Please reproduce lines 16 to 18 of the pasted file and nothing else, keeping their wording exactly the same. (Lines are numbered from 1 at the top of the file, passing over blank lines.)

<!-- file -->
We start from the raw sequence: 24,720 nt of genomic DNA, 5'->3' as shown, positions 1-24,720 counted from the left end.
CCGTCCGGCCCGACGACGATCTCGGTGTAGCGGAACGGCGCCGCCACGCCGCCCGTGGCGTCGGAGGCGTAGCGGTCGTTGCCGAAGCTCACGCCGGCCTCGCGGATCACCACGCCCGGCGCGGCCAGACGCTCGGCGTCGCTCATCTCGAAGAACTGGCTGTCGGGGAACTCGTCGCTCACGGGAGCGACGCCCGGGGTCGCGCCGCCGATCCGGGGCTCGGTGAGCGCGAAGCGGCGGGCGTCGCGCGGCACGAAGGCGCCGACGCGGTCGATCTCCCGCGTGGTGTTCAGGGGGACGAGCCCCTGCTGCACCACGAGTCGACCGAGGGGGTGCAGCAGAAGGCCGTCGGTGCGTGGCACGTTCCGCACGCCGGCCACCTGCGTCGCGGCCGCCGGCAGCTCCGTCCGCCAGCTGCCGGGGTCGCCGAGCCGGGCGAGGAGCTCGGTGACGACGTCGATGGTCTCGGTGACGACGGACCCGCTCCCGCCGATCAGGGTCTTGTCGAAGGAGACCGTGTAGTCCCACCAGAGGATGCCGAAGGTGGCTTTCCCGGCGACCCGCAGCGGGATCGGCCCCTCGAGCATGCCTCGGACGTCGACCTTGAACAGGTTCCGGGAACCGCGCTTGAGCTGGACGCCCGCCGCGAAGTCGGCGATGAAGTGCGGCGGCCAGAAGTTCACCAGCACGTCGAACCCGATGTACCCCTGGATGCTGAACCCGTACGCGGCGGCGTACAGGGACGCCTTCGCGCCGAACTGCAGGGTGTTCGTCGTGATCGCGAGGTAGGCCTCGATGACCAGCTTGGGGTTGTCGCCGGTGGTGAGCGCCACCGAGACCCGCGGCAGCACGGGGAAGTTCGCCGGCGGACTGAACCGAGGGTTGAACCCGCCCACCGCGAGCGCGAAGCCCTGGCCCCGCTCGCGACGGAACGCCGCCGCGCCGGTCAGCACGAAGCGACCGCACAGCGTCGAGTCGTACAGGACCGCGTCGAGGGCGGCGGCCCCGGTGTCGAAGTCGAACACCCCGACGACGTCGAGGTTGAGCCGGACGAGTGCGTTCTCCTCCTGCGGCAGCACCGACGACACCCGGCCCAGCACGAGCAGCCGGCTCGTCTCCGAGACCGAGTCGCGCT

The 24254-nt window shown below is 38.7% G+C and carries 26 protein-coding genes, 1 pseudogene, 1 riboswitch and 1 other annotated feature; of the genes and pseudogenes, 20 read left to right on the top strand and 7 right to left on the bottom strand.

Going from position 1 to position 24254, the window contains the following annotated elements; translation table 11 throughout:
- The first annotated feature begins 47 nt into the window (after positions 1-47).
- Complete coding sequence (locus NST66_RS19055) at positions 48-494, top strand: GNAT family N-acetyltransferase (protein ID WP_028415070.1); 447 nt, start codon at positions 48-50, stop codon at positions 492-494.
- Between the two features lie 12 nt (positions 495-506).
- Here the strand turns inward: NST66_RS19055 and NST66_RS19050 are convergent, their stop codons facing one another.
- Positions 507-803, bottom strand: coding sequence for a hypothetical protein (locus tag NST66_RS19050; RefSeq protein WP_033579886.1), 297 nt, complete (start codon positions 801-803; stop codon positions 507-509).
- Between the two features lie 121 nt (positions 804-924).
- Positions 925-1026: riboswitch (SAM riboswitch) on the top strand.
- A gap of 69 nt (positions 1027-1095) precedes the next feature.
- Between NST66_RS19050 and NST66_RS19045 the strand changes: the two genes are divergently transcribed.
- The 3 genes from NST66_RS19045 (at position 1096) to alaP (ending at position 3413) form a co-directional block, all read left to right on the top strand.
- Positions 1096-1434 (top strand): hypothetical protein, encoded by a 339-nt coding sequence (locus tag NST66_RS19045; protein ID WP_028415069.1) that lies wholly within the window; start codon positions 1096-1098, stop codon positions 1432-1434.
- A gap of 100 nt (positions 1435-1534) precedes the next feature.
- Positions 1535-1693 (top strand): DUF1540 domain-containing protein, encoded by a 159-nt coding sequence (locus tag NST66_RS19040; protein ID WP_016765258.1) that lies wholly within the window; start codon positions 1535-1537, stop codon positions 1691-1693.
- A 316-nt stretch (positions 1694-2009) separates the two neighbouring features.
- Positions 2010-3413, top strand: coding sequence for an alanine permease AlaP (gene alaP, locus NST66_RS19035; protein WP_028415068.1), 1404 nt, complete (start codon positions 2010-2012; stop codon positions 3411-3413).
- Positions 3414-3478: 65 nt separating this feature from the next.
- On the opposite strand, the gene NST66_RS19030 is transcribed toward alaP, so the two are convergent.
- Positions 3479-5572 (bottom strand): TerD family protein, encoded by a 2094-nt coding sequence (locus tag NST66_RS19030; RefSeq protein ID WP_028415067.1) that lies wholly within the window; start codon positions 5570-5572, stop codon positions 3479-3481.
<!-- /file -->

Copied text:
- A gap of 100 nt (positions 1435-1534) precedes the next feature.
- Positions 1535-1693 (top strand): DUF1540 domain-containing protein, encoded by a 159-nt coding sequence (locus tag NST66_RS19040; protein ID WP_016765258.1) that lies wholly within the window; start codon positions 1535-1537, stop codon positions 1691-1693.
- A 316-nt stretch (positions 1694-2009) separates the two neighbouring features.